by Shane Bishop, Dateline producer
Those words in the lead sentence of a story assignment starts a pit forming in the stomach of any television producer. Visual, shall we say, it ain't. You'll have no dramatic video caught by surveillance cameras to work with; no exciting car chases; no crime scenes littered with fingerprints or revealing clues.
"What pictures are we going to cover this with?" my colleagues and I joked. "This is a great story," one added. "For a newspaper."
But oh, how wrong we were. The tale of accused mortgage fraud mastermind Matthew Cox would surprise us all in many ways.
First, Cox was not some boring banker-type in a gray flannel suit, but a hip, young daredevil who wore expensive clothes, drove flashy cars, and loved to skydive. He was also an accomplished visual artist with a flair for the dramatic. He painted sprawling art deco murals in several of the apartments where he lived. Our camera crews were stunned when they entered Cox's former living spaces still adorned by floor-to-ceiling panoramas painted by the wanted man.
Cox also wrote a 300-page manuscript called "The Associates," in which a character who bore an uncanny resemblance to the author, except for the fact that in the book every woman wanted him. Cox's manuscript was a veritable 'how to' on fraud. It laid out plans and schemes that Cox would later copy in real life. (And it wouldn't be a bad beach read, either, although Cox desperately needs to learn to use a spellchecker. What publisher is going to take seriously any writer who uses the phrase, "cereal killer?")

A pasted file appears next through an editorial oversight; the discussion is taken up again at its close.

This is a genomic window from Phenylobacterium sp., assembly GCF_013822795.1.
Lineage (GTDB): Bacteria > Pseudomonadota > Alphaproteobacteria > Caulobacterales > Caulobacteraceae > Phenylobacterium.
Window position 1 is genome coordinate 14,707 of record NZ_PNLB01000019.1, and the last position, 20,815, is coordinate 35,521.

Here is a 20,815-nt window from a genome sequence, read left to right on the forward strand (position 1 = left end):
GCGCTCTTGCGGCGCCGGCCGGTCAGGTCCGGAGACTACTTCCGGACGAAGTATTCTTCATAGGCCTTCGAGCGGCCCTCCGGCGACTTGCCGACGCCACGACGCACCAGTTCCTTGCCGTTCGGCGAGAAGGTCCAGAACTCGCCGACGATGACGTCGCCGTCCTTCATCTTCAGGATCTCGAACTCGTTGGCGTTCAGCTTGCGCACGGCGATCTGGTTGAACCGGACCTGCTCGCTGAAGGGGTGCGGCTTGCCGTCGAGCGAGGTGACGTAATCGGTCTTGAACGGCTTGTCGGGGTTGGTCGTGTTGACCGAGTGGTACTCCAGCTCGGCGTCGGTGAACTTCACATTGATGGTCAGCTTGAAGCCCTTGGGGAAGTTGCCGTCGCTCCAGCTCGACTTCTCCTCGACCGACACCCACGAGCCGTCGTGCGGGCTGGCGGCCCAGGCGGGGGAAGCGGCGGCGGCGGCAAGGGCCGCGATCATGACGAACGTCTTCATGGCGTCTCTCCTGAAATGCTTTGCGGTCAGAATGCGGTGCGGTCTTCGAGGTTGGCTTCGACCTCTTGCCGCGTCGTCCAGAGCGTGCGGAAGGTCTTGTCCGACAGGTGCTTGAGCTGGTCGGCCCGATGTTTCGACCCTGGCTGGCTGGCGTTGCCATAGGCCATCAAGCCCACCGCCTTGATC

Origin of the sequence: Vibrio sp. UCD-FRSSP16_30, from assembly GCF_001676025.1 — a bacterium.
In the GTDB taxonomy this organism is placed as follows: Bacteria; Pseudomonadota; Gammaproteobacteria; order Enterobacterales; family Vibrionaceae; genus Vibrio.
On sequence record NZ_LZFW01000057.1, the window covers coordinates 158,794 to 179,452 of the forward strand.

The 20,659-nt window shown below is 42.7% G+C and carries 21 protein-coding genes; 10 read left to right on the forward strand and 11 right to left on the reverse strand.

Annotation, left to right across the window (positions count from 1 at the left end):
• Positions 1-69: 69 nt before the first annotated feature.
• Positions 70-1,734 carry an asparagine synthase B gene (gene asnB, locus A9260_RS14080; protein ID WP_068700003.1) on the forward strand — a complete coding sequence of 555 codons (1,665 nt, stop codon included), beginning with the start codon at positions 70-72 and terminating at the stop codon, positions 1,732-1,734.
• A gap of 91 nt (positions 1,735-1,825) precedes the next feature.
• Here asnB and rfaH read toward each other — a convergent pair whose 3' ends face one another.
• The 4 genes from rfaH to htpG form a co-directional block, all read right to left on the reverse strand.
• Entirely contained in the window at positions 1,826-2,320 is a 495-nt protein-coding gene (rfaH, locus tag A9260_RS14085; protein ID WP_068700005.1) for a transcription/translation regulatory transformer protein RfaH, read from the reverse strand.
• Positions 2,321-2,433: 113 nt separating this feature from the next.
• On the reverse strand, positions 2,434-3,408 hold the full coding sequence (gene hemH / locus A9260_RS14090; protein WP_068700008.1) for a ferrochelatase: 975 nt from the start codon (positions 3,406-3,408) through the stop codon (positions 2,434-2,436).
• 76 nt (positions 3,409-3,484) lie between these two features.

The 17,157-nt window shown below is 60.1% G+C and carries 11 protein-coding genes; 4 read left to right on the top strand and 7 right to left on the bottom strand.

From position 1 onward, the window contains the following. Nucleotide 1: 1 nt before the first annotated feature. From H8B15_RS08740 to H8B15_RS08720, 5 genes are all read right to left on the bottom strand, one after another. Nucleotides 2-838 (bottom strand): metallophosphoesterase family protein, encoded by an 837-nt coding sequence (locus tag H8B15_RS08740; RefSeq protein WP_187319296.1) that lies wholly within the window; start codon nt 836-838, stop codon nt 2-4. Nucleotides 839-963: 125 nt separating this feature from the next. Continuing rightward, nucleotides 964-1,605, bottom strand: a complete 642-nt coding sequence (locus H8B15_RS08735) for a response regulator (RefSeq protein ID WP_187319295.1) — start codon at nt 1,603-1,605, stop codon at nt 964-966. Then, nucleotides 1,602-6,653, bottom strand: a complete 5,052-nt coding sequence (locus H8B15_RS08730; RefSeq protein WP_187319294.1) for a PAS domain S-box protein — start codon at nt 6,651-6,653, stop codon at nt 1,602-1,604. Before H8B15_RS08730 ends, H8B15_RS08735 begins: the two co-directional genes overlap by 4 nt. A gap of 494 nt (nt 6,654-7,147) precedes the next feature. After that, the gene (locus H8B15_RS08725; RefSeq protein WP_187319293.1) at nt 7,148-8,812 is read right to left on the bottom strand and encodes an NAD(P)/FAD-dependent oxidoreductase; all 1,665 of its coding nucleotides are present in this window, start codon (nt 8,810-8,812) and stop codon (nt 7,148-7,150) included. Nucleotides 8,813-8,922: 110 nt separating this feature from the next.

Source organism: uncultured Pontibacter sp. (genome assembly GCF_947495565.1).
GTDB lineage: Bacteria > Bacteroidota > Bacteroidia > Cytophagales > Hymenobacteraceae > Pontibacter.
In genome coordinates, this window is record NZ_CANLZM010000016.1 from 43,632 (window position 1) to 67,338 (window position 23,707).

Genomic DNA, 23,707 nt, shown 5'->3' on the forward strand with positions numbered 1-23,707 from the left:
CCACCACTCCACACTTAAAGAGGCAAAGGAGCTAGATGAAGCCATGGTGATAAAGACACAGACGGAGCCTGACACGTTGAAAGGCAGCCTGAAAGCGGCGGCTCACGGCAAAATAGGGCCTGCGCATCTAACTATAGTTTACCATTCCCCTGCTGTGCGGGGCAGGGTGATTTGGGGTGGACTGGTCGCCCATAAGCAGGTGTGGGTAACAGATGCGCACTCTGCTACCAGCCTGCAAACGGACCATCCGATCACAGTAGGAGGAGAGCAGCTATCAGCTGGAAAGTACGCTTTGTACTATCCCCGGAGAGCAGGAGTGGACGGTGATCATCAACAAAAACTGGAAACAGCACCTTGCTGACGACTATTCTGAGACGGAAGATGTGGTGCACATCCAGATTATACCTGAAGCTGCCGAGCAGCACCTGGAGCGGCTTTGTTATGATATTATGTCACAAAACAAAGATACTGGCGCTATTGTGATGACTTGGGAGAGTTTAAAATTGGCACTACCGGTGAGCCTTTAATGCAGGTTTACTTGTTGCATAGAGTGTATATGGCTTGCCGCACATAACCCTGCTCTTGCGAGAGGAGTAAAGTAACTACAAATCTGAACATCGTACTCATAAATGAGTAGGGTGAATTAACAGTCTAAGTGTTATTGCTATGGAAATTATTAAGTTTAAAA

In addition, Matthew Cox was a gifted forger and silver-tongued liar who talked his way out of police custody at least once. Authorities say he routinely juggled 30 or 40 false identities, somehow keeping them all straight at a moment's notice.
Cox seems to possess what is politely termed the "artistic temperament." Wikipedia defines this behavior as "..often characterized by being highly passionate about subjects of importance to the possessor of this behavior, extremely dedicated to certain goals, often hyper-aware of the presence of others, and at other times seemingly oblivious to the presence of others."
Ask the women that Matthew Cox lured into his schemes. Ask Rebecca Hauck. One minute she was his other half, his sidekick, the Bonnie to his Clyde; the next, Cox would slip out the door while she soaked in the tub. He was gone forever. And weeks later, another woman's eyes would light up as he told her that she was now his indispensable other half.
In our research, we learned that Cox was a severely dyslexic child, and was often told by teachers that he'd never amount to anything. Many we interviewed told us that all the fraud was simply a game to Matthew Cox. As an adult, Cox was now attacking the mortgage world as he attacked his canvas, his keyboard, and his life: as if he had something to prove.
Within weeks, Matthew Cox is expected to strike a plea bargain with federal prosecutors and be sentenced to what perhaps will be at least a decade in federal prison. Bureau of Prisons records will reflect that his crime was simply "mortgage fraud." But it's tough to label an artist of Matthew Cox's caliber.
"Thief of Hearts" aired Dateline Sunday, 8 p.m. Read a post on the story from producer Shane Bishop, below. Click here for the transcript and video of the report, as well as links to Cox's art and an excerpt of his unpublished book.